Theoretical studies of adaptation emphasize the importance of understanding the distribution of fitness effects (DFE) of new mutations. We report the isolation of 100 adaptive mutants—without the biasing influence of natural selection—from an ancestral genotype whose fitness in the niche occupied by the derived type is extremely low. The fitness of each derived genotype was determined relative to a single reference type and the fitness effects found to conform to a normal distribution. When fitness was measured in a different environment, the rank order changed, but not the shape of the distribution. We argue that, even with detailed knowledge of the genetic architecture underpinning the adaptive types (as is the case here), the DFEs remain unpredictable, and we discuss the possibility that general explanations for the shape of the DFE might not be possible in the absence of organism-specific biological details.
The nature of the distribution of fitness effects (DFE) is central to understanding the process of adaptation [1,2]. Although difficulties posed by the collection of a sample of mutations unbiased by selection have thus far rendered the DFE beyond experimental measure , the distribution is likely to belong to one of the many probability distributions that have approximately exponentially distributed right-hand tails. Accordingly, extreme value theory (EVT) can be used to provide insight into the distribution of beneficial fitness effects (DBFE) available to a well-adapted genotype [4–6]. Several experimental studies support the prediction that, in some cases, the DBFE conforms to EVT predictions, but they also highlight the shortcomings of the theory [7–13]. For instance, a key requirement for EVT to be applied is that adaptation is typically in response to minimal environmental change, such that it begins with a genotype that has high fitness. This requirement excludes application of EVT to the consideration of adaptation to novel environments (as occurs during the evolution of antibiotic resistance or during adaptive radiations) from the current theoretical framework.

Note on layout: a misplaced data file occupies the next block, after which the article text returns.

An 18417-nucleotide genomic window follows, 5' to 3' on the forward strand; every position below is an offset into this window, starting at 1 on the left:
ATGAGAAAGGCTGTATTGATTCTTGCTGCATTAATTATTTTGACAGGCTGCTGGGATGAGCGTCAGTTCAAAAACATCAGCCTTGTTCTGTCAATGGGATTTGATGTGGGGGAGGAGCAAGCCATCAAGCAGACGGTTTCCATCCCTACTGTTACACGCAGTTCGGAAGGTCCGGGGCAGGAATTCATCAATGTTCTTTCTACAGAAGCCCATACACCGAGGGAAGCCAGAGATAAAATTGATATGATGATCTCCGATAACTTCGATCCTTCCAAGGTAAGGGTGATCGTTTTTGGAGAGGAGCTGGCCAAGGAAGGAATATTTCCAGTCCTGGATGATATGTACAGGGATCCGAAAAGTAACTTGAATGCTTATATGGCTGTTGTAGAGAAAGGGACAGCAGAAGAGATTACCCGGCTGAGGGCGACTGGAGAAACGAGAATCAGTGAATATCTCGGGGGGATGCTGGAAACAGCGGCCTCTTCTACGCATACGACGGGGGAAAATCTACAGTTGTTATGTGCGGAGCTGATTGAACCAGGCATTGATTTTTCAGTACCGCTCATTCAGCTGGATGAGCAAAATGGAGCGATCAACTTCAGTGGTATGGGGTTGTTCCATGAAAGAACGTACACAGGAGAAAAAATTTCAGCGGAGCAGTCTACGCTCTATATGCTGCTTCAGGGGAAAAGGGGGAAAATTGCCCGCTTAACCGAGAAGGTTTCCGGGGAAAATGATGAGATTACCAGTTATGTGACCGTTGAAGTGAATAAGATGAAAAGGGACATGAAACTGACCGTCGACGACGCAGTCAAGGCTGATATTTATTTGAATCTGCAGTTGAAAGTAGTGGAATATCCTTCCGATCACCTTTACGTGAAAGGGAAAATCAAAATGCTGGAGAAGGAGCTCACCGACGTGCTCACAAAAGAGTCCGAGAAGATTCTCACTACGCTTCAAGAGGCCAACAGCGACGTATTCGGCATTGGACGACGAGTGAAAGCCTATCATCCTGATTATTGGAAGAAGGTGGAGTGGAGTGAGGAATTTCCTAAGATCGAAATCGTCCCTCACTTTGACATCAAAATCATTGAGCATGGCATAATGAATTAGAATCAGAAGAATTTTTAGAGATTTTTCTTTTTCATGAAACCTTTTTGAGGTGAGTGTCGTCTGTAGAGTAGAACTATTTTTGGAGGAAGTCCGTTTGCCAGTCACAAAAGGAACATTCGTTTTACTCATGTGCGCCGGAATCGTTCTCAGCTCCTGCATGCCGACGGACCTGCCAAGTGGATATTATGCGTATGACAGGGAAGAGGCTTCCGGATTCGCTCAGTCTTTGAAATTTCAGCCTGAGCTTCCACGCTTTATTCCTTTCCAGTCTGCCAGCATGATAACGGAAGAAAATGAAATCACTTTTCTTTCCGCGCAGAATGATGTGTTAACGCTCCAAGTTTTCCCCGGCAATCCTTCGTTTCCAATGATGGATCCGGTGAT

In this study, we use a novel genetic construct to identify beneficial ‘wrinkly spreader’ (WS) mutants of Pseudomonas fluorescens, prior to their exposure to the biasing effects of selection. The WS phenotype confers the ability to colonize the broth surface in oxygen-limited static microcosms. In order to obtain a view of the overall DFE (not just its right-hand tail), we measure the fitness of WS genotypes in this environment, in which the progenitor genotype has low fitness.
2. Material and methods
(a) Collection of non-selected mutants
We used a reporter construct that fused a kanamycin resistance (nptII) gene to the wss promoter . Upon mutation to the beneficial WS phenotype, transcription of wss increases so that mutants having the Pwss–nptII fusion become kanamycin-resistant, and can be identified without selection for the focal beneficial trait (ability to colonize the air–liquid interface). The (non-WS) P. fluorescens ancestor containing the WS reporter construct (SMMSC) was inoculated into glass vials containing 6 ml of King's Medium B (KB) and incubated at 28°C with shaking for 16 h (WS genotypes are maladapted in shaking broth culture); 50 µl of culture was then plated on KB agar containing 15 µg ml−1 kanamycin to select kanamycin-resistant clones.
(b) Fitness assays
Selection coefficients of identified beneficial mutants were calculated as described in the electronic supplementary material. Assays were carried out for 1 day in structured (static) and unstructured (shaken) environments.
(c) Statistical analysis
Estimation of best-fit mutation effect distributions was done using maximum likelihood methods implemented in R v. 2.11.0. Measurement error was accounted for separately by convolution from genotype effects. Details of this approach and comparisons of all distributions fitted are presented in the electronic supplementary material.
WS genotypes—adaptive by virtue of their ability to form a self-supporting mat at the air–liquid interface —evolve when P. fluorescens SBW25 is propagated in static broth microcosms. A WS reporter construct  was used to obtain 100 WS genotypes from the progenitor SMMSC strain without selection for the ability to colonize the air–liquid interface. To ensure that no non-WS, kanamycin-resistant mutants were included, all 100 mutants were individually checked for their ability to colonize the air–liquid interface of broth microcosms.
Next we tested the possibility that some WS genotypes were not detectable owing to their inability to activate kanamycin resistance. A set of 100 independent microcosms inoculated with SMMSC were incubated in non-shaken liquid microcosms for 36 h; all 100 WS obtained in this manner were kanamycin-resistant, despite being selected only for their WS morphology.
Finally, we tested for a correlation between WS fitness and the level of wss transcription. If the most (or least) fit WS genotypes have a higher rate of wss expression, this might affect the extent of kanamycin resistance, raising the possibility that some WS genotypes may grow too slowly to be detected. Of the 100 WS genotypes, 31 were randomly selected and plated at a low dilution on kanamycin-containing agar plates. The diameter of four colonies from each WS genotype was measured and the average plotted against the fitness as determined in a static microcosm relative to a marked WS (see below): no correlation was observed (Pearson's correlation coefficient, r2 = 1.6 × 10−5, p = 0.981).